For our honeymoon Mark and I took a car tour of New England and Canada. The year was 1981 and we crossed the Maine/Quebec border during the height of the language war between French and English speaking Canadians. Mark drove up, cranked down the window, and gave a hearty "Howdy!", to which the French Canadian border patrol twisted his narrow lips into a snarl, clicked his shiney polished boots together, and uttered an indignant "Bonjour!" He looked like cartoon character Dudley Do-Right, complete with wide brimmed hat.
"What is your business in my country? Do you have any alcohol, drugs, bla bla bla?" And Mark explained that we were on our honeymoon, and we had a half a bottle of cold duck... The policeman handed back our identification and cut short Mark's explanation with a brisk "Be on your way! Au revoir!" So Mark, in his London Fog windbreaker and me, in my tweed business jacket (as those were the warmest clothes we Floridians owned), headed off into the beautiful wooded backroads of Canada. An occasional snowflake floated down and we were happy as clams.
It was early and the morning sun burned through the big windows of our turquoise Pacer, making it like a warm little hothouse, and although it was was an icy mid-October day, we had the windows cracked open to enjoy the fresh air. We cheerfully bounced down the two lane road, paved with big chunks of gravel mixed with asphalt, and laughed at the moose warning signs that dotted the highway. Locals we passed had bumper stickers with funny slogans like, "I Brake For Moose." It was the beginning of Hunting Season, and moose hunters with huge rifles that looked like they were meant for elephants, were leaving their trucks on the roadsides to wander into the forest. Mark and I thought their red plaid hats, with ear flaps pulled up and secured with a bow on the top of their heads looks oh so silly. Occasionally we heard a shot, some very near and some far away. I had just commented to Mark about gun safety, when BANG! I was shot!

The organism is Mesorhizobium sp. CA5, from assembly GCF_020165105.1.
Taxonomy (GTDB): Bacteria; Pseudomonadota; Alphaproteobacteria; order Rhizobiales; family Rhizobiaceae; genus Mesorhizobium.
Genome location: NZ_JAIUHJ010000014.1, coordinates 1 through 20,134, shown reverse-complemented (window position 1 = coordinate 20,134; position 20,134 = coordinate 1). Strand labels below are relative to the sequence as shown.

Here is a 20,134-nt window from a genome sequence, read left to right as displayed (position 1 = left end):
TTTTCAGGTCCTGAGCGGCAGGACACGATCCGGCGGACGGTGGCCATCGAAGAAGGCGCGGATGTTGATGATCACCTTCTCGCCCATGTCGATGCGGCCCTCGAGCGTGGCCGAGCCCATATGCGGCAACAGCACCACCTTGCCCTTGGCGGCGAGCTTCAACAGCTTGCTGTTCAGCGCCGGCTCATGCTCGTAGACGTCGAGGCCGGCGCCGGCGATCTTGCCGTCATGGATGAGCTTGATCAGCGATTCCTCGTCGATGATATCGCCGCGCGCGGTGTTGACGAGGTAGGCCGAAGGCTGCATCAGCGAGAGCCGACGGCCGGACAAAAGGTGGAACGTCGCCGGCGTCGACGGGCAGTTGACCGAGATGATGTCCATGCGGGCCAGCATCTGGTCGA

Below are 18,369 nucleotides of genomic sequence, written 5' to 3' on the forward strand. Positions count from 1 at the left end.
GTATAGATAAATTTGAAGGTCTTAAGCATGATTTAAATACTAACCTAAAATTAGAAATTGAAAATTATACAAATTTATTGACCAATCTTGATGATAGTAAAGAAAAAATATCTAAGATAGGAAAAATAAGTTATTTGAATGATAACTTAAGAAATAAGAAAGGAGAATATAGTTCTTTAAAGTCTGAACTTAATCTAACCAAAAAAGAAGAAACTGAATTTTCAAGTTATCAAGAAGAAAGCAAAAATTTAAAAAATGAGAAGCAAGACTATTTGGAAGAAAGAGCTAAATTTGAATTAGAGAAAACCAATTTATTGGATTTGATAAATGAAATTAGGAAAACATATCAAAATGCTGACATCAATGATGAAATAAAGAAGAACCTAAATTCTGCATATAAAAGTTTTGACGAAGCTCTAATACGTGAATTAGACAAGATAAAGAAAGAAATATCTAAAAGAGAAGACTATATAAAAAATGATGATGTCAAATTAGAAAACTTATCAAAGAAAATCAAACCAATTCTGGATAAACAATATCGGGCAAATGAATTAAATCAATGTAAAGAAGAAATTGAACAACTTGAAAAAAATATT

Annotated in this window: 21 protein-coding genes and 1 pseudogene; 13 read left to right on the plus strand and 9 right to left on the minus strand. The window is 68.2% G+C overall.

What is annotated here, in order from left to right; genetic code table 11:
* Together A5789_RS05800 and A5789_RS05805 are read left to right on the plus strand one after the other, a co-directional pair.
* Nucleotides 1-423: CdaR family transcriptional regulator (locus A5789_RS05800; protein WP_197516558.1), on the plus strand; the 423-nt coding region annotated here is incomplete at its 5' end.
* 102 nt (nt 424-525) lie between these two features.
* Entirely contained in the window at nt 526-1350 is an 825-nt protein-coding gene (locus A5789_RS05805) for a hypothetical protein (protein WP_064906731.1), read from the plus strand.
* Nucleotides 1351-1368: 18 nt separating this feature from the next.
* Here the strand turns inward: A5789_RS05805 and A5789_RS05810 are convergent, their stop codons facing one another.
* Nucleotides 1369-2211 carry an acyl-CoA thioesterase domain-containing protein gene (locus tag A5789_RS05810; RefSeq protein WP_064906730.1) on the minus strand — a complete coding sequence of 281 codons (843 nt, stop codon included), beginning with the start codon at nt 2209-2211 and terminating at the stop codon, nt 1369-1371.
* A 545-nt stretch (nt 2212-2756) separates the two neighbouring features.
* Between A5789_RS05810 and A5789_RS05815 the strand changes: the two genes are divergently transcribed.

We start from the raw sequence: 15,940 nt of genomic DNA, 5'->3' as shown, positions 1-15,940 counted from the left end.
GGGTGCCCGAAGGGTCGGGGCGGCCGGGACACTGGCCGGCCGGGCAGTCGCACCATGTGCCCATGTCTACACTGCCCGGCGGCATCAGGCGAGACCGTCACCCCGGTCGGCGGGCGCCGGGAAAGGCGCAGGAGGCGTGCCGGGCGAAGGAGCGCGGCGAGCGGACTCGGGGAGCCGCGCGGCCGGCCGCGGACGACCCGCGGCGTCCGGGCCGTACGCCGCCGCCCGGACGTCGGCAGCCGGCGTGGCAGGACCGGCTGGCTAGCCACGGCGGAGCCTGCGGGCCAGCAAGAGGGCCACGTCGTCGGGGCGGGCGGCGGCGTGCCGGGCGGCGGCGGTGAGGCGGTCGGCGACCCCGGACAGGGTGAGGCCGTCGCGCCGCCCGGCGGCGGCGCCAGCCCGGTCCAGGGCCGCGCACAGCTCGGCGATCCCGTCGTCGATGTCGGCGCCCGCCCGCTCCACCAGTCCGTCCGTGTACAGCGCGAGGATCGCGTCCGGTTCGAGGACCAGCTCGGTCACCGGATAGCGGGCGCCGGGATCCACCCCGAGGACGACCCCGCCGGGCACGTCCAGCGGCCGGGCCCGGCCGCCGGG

Mark skidded our car to a stop on the soft shoulder as I clasped my hands to the back of my neck, feeling how quickly I was covered in warm blood. A million thoughts raced through my head, which was expected, as I was about to die.
My high school Biology teacher was a Viet Nam veteran, and he once mentioned that being shot in the head wasn't terribly painful, as the brain lacks pain receptor nerves. It was my medulla oblongota, and no, I was not in pain, and miles away from civilization. I thought about the headlines at home, "BRIDE KILLED BY MOOSE HUNTER ON HONEYMOON" and I thought about my pitiful husband who was trying his best to pry my hands from the spout that would soon empty all of my lifebood if I ever let go. Through Marks fearful "I love you's" and heaertfelt pleads with God, I hung on for dear life. I wondering what words I should say as my final goodbye to my true love? Would my words come out normally or would they be garbled from brain damage? I remained in shocked silence.
Mark finally pried my fingers free, stopped fretting, sat back and said in a blank flat voice: "There's No Blood." No blood? How can there be no blood? My fingers were drenched with warm blood, and although I didn't want to, I brought my hands before my eyes to see. Nothing!
It was then that Mark plucked the champagne cork from the collar of my jacket.